* Dr. Pratibha Narayan came highly recommended. She specializes in high risk pregnancies, and what I love about that is the fact that she doesn't stress about the small stuff. A chilled out doctor is your one raft of sanity in India, where most people are just so intense about pregnancy (Don't lift that! Don't travel! Eat for two! Baaah. I push back, but it's even better when your doctor pushes back too).

As for what it all costs, here's a rough rundown of what you can expect to shell out at a high-end place and a more average place. I wasn't in India for the first 4.5 months, so some of these are estimates (I've no idea how many times blood work is actually done here). Don't freak out at the big numbers, insurance will usually cover the bulk of this. Do remember to check the terms though - most providers won't cover maternity for the first 2-3 years after you take the policy.

The Entrepreneur's Wife

Last Monday, A's company's website went live. The response? Stunning. Two hundred Likes in two days. And that's just on Facebook. The encouragement and interest has been amazing to see, and I'm so happy for him. When I shared the site on my own page, I was flooded with congratulations and well wishes. I'd love to accept them all, but the truth is, this one is A's baby. I'm just the Entrepreneur's Wife.

There have been many articles about being married to a start-up founder, and how it affects you. I can't deny any of the points they bring up:

* Life without insurance, literal and otherwise, can be scary. You watch your bank balance go down, and you have a lot of time to think about safety nets and risk. The opportunity cost of sticking to a 'safe' job is far higher than that of taking a calculated risk, but knowing that objectively doesn't always drive away the subjective moments of doubt.

* Any 'auto-pilot' your relationship may have relaxed into will crash and burn. No matter how many years you've been married, or how in love you are, you'll have to really work at it, given that schedules are often changed last minute, and time's a scarce, valuable resource. I simply put dinner out on the table and go to sleep, because I know A will come in at 11:30, eat, and go on to work till 2, before sleeping till 10. Sometimes, it does seem like we're in different time zones. 

* Instead of having a whole office full of people to trade notes on and talk about, suddenly you are one of the few people your spouse interacts with. YOU are the idiot they've been dealing with all day, not their manager/colleague/report. In my case, as I've the year off, the reverse is true too. Impatience levels certainly run high - we expect the other person to be perfect, when the truth is, their perfection was especially clear on a relative scale.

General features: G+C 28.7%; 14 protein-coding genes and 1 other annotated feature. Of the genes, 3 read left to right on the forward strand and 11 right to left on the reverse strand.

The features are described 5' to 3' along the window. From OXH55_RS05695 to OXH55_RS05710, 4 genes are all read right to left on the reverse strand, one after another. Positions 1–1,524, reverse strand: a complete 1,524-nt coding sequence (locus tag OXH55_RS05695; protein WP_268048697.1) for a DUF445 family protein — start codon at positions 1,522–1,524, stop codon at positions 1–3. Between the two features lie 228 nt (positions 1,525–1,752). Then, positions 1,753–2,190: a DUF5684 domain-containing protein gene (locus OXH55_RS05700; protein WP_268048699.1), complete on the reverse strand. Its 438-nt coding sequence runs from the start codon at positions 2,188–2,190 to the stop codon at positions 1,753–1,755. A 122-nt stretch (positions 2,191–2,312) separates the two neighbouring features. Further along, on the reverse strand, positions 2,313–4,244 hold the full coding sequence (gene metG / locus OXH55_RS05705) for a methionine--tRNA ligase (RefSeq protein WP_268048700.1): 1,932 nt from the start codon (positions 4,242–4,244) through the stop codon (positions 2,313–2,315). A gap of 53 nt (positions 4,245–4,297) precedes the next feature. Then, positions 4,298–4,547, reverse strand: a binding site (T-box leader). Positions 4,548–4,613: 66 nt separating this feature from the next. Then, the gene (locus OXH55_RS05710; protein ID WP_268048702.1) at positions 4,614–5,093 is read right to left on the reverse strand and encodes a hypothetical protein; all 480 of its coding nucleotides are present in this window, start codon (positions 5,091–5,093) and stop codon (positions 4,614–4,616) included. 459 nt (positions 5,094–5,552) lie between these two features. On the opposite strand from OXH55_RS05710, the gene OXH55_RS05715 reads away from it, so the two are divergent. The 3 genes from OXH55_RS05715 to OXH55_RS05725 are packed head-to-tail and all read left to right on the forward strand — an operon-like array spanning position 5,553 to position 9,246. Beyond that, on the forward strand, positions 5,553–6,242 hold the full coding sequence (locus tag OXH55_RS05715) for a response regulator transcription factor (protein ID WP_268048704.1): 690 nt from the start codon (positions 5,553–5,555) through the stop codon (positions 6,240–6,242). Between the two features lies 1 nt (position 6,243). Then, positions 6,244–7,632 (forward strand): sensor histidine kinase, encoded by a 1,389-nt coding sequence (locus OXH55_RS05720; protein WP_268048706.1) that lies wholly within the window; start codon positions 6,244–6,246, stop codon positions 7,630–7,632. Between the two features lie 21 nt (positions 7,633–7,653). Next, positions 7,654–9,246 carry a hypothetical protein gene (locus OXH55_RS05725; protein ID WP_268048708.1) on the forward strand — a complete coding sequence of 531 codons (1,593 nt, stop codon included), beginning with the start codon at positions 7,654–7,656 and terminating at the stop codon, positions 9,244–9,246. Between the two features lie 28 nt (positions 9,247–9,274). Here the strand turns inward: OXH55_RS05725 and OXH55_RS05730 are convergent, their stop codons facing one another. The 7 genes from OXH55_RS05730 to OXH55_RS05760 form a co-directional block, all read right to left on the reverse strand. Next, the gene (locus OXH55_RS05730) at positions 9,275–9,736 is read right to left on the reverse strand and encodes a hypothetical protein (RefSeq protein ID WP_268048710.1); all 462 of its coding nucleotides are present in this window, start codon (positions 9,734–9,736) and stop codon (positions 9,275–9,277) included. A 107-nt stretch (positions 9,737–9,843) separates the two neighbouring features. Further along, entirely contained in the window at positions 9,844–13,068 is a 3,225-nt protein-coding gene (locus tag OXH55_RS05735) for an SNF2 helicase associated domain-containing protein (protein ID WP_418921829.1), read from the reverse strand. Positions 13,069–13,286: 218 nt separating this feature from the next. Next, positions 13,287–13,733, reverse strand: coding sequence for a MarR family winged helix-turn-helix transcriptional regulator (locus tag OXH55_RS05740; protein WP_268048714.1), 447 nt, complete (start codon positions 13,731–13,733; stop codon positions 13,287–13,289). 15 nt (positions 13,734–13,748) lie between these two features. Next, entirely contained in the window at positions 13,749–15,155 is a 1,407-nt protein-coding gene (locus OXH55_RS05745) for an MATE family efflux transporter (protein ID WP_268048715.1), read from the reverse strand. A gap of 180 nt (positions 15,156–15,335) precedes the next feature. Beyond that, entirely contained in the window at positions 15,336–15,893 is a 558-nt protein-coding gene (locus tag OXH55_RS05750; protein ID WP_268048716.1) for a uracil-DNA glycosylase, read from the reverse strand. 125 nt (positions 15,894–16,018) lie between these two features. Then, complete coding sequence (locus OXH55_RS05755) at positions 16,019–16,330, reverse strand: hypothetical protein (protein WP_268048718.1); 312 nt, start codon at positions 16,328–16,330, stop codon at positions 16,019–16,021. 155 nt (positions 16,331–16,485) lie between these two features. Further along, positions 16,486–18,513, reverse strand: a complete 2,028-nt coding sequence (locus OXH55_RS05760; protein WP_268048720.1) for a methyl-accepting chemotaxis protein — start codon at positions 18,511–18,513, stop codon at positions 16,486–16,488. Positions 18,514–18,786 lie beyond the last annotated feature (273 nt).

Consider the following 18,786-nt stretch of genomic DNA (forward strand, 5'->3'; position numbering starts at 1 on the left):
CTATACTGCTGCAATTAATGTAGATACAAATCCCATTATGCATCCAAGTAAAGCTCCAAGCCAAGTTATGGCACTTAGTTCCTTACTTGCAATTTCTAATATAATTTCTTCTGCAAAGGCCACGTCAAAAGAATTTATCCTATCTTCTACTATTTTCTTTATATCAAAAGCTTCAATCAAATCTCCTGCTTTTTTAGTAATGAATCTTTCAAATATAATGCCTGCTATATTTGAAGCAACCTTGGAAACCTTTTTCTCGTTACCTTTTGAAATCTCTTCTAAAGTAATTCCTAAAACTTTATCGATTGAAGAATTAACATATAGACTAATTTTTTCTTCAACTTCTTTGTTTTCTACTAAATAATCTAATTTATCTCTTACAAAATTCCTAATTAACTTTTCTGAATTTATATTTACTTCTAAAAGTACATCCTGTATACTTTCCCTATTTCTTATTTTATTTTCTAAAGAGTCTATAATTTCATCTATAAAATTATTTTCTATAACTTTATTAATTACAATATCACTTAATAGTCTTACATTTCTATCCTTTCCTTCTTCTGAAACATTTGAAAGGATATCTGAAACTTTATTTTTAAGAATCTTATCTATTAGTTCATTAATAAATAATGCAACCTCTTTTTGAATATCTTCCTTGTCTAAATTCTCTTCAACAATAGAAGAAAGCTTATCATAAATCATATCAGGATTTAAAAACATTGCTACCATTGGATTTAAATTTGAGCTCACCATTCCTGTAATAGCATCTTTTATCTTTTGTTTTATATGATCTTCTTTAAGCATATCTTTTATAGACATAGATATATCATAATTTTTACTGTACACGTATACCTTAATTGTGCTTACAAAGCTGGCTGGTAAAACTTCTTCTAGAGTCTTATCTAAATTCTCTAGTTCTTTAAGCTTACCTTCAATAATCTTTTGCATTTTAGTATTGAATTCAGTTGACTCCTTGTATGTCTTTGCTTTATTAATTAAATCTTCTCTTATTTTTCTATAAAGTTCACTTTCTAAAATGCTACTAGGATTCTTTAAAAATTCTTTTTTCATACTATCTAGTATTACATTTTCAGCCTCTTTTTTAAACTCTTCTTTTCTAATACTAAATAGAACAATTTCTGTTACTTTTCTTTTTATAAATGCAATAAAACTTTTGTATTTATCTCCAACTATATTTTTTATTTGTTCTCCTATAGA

That said, there are a few factors which make the whole experience even more worthwhile and easy in our case.

* I do some freelance work for one of A's company's partners, so we invariably go into office together. It's been nearly three years since we worked out of the same space, and doing so just reminds us how our strengths and weaknesses nicely complement each other. We save each other a lot of time by talking business problems through (before you ask - no NDA's apply in this case). And it's always nice eating lunch together, or talking on the way home before it's work, work, work again.

* I'm in the uniquely lucky position of working in the same industry as A. I never wanted to be a start-up partner, but I enjoy helping out with his marketing, and I will absolutely demand a salary when his company starts making money. Until then, it's just nice not to helplessly watch from the sidelines as he powers through this.

* I'm often alone at home while A's out doing field work, or schmoozing. But, (a) I like having the house to myself every now and then to get all the chores out of the way, and (b) he shows up for doctor's appointments and anything important, no matter what. His schedule's his own, in a way that it couldn't have been at even the most flexible job. It pays off, in that he's never once missed a pregnancy related meeting, and sharing the experience with him has been special. 

For me, the most rewarding thing about watching A work on his company is seeing how much he's capable of. I eavesdrop on customer calls and marvel at his efficiency and the friendly-formal tone he manages to strike. I read his blog posts and marketing drafts, and am surprised by how much my generally reticent husband can think of to say. He's funnier, smarter, more driven, and more efficient than I could have ever imagined. 

Being unconstrained by someone else's rules has unleashed his potential in pretty much every direction, and watching him conquer areas that I know he struggles with has been amazing. I can't begin to describe the pride and happiness I feel in knowing that he isn't just subsisting from one day to the other. That, more than anything, convinces me that this experiment has been successful, no matter where we go from here.

Here's to TruckSumo.com.